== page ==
National Dairy Shrine is recognizing four respected individuals this year with their Pioneer Award. An award honoring an individual’s significant contributions to the dairy industry, they join a distinguished group of industry leaders whose portraits are displayed at the National Dairy Hall of Fame at the National Dairy Shrine Museum in Fort Atkinson, Wisconsin.
Among the Pioneer honorees in 2020 is Harold J. Barnum (1902-1981), a leading authority on milk sanitation and the inventor of the Whirl-Pak® sterilized sample collection and processing bag which transformed quality assurance systems in the dairy and food industry.
Born in Colorado, Harold Barnum earned a Bachelor of Science degree in Agriculture from the State College of the University of Montana (now Montana State University) where he majored in Dairy Manufacturing. He went on to get a Masters’ Degree in Dairy Husbandry from Michigan State University in 1929. Following graduation, for the next 26 years he served as Milk Sanitarian for the cities of Detroit and Ann Arbor, Michigan. In 1947, he became Chief of the Health and Hospitals, Milk Sanitation Division for the city and county of Denver, Colorado. Barnum retired from this position in 1969 but remained actively involved in promoting dairy sanitation all across the country.
Before the 1950s, milk was being delivered from farms to processing plants in “cans” where samples of the milk were then taken for testing purposes. With the advent of bulk milk tanks in the early 1950s, and the co-mingling of milk in large transport trucks, the identity of the milk was being lost when it left the farm. This resulted in milk plants having to send representatives out to each farm to collect milk samples for testing. Barnum began studying this problem in 1954. His vision and leadership led to the “Universal Sampling Procedure” in which the milk truck driver picked up the samples of milk at each farm for use in testing for butterfat, protein, Somatic Cell Count, sediment, added water, etc.
Glass bottles were used initially to collect these samples, but keeping the bottles sterilized and unbroken was a problem. In 1957, Barnum consulted with many authorities in the dairy field to ascertain if they could help him develop a single service, sterile container for milk sampling that would be inexpensive, non-breakable, and meet all the sanitary requirements. Barnum became the “driving force” behind the effort which eventually led to the development of the Whirl-Pak® Sampling Bag. “This revolutionized the entire industry!” says Arthur W. Nesbitt, retired CEO of Nasco International, the company that still markets the product. “This world class system significantly reduced costs for obtaining and transporting samples to testing laboratories. Whirl-Pak bags soon became the iconic, Universal Sampling System.” John Meyer, CEO of Holstein Association USA, says, “Today, the Whirl-Pak Bag is used by dairy farms, food and dairy food processors, hospitals, medical labs, water testing systems and veterinarians. Nasco’s Whirl Pak bags come in 100 different options providing the consumer an opportunity to choose the one for his special needs. Over 30% of Whirl Pak production is exported globally.” As Phil Niemeyer, another nominee supporter, states, “Anywhere a sterile container is needed for lab analysis you will find the product Harold helped design and promote.”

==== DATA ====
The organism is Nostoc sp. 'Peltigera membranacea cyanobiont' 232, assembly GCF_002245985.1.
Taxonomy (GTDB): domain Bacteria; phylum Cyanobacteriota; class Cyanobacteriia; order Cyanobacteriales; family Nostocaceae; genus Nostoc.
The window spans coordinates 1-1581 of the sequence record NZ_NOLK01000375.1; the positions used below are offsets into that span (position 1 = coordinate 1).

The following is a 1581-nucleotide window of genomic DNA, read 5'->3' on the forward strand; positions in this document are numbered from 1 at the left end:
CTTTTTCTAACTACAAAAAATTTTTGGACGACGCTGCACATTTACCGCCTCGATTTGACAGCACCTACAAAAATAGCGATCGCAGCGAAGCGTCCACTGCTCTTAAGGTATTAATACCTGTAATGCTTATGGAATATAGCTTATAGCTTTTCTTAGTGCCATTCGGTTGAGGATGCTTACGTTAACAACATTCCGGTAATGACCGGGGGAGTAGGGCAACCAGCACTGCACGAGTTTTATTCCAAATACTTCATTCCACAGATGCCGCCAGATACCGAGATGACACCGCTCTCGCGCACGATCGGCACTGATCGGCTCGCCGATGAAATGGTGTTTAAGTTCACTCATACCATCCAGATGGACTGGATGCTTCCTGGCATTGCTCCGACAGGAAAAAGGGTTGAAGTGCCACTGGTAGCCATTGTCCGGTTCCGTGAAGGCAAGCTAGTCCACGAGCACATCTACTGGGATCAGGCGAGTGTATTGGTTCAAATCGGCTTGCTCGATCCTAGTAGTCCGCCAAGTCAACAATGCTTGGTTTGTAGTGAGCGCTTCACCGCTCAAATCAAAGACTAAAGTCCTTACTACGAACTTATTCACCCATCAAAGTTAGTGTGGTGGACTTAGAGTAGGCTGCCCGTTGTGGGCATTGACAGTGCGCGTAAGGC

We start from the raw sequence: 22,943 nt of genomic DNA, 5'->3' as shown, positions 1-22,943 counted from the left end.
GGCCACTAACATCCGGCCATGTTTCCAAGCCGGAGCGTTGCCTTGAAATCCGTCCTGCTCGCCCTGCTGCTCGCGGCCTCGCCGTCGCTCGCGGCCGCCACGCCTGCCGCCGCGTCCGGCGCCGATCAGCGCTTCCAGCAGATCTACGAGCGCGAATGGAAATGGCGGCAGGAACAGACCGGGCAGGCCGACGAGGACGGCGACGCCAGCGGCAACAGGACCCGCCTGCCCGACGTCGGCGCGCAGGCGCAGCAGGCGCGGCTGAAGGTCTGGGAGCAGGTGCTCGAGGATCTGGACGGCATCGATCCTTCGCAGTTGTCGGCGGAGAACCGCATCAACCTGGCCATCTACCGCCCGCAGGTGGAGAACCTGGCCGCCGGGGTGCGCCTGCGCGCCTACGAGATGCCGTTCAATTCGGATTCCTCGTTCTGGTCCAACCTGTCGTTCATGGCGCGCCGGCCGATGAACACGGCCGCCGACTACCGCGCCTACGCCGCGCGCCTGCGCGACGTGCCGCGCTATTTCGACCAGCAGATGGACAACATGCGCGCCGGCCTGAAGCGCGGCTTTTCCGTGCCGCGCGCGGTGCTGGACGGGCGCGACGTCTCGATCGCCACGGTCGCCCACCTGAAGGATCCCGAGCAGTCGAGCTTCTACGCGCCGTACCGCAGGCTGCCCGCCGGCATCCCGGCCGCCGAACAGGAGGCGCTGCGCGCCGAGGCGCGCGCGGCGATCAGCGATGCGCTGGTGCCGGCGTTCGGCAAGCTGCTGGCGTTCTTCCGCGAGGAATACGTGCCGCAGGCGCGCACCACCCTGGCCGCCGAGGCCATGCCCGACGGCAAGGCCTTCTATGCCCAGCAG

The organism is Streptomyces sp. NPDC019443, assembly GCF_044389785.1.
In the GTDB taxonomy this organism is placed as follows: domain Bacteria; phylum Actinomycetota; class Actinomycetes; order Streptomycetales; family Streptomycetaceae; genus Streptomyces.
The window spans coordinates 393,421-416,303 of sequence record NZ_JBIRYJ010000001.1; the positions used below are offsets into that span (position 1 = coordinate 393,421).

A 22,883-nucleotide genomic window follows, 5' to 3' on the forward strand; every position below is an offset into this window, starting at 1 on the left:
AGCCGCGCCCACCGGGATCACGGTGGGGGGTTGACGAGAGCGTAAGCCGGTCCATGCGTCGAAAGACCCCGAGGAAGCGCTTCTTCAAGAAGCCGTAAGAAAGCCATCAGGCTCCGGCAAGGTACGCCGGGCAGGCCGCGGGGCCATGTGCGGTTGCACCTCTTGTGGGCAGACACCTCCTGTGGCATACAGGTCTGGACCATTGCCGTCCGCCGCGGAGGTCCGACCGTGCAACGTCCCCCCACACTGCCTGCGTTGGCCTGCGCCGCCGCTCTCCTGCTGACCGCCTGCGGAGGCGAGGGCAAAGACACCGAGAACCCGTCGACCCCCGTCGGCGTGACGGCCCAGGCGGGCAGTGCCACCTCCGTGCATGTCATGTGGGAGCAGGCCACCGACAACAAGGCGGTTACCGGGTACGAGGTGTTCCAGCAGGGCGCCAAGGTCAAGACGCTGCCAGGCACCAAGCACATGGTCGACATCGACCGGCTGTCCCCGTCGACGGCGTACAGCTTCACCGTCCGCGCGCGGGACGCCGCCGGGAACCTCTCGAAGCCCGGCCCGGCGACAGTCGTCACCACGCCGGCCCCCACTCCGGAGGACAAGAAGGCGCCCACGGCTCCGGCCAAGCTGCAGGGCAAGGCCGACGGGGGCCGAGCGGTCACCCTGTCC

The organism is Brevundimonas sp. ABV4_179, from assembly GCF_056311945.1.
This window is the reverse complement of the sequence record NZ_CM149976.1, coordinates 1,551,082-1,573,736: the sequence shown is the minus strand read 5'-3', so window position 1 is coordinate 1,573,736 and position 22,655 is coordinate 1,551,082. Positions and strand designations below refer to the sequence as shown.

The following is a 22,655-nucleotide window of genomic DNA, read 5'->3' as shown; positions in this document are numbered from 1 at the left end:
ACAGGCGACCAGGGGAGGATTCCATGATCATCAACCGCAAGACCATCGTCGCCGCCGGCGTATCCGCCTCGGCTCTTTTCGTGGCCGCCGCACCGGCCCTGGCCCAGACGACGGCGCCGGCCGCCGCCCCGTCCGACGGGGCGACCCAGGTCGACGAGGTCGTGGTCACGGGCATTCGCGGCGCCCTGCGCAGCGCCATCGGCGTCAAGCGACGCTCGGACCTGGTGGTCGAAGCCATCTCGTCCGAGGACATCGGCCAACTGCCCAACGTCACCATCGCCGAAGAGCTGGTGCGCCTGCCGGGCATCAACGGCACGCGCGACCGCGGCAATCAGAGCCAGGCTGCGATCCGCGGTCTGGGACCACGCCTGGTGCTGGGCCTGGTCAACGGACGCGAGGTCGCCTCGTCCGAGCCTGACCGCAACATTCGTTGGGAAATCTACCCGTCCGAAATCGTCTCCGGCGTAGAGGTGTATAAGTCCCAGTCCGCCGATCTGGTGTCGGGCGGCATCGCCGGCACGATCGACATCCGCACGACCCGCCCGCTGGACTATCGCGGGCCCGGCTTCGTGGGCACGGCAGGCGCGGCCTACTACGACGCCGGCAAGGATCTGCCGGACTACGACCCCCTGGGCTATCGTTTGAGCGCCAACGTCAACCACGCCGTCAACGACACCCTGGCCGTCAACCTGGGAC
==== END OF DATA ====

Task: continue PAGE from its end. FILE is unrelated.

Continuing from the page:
Barnum moved to Fort Atkinson, Wisconsin, in 1973, where he worked as a consultant for Nasco on Whirl-Pak until his death in 1981. Whirl-Pak marked its 60th anniversary in 2019.
An accessory to Whirl-Pak that Barnum was instrumental in creating was the Nasco Milk Sampling Ice Chest that ensures that farm milk samples are maintained at a constant temperature from the farm to the laboratory. Almost every milk transport truck now has one of these ice chests in their truck.
Barnum was highly respected by his peers in milk sanitation, dairy foods and food quality assurance, and health departments. He was widely acknowledged as a national authority on milk sanitation. He was appointed to the committee that revised the U.S. Public Health Services Milk Code, and in 1962 led a nationwide study of milk standards and regulations. A leader and active member of many organizations in his sector, Barnum was president of the International Association of Milk, Food and Environmental Sanitarians in 1953. In 1957, he was recognized with that organization’s “Sanitarian of the Year” award. He served as secretary-treasurer of the Michigan Association of Milk Sanitarians for ten years and authored many articles and papers.
For more information about National Dairy Shrine, the banquet, or the students and dairy industry leaders being recognized this year, contact National Dairy Shrine’s office at firstname.lastname@example.org or visit their website.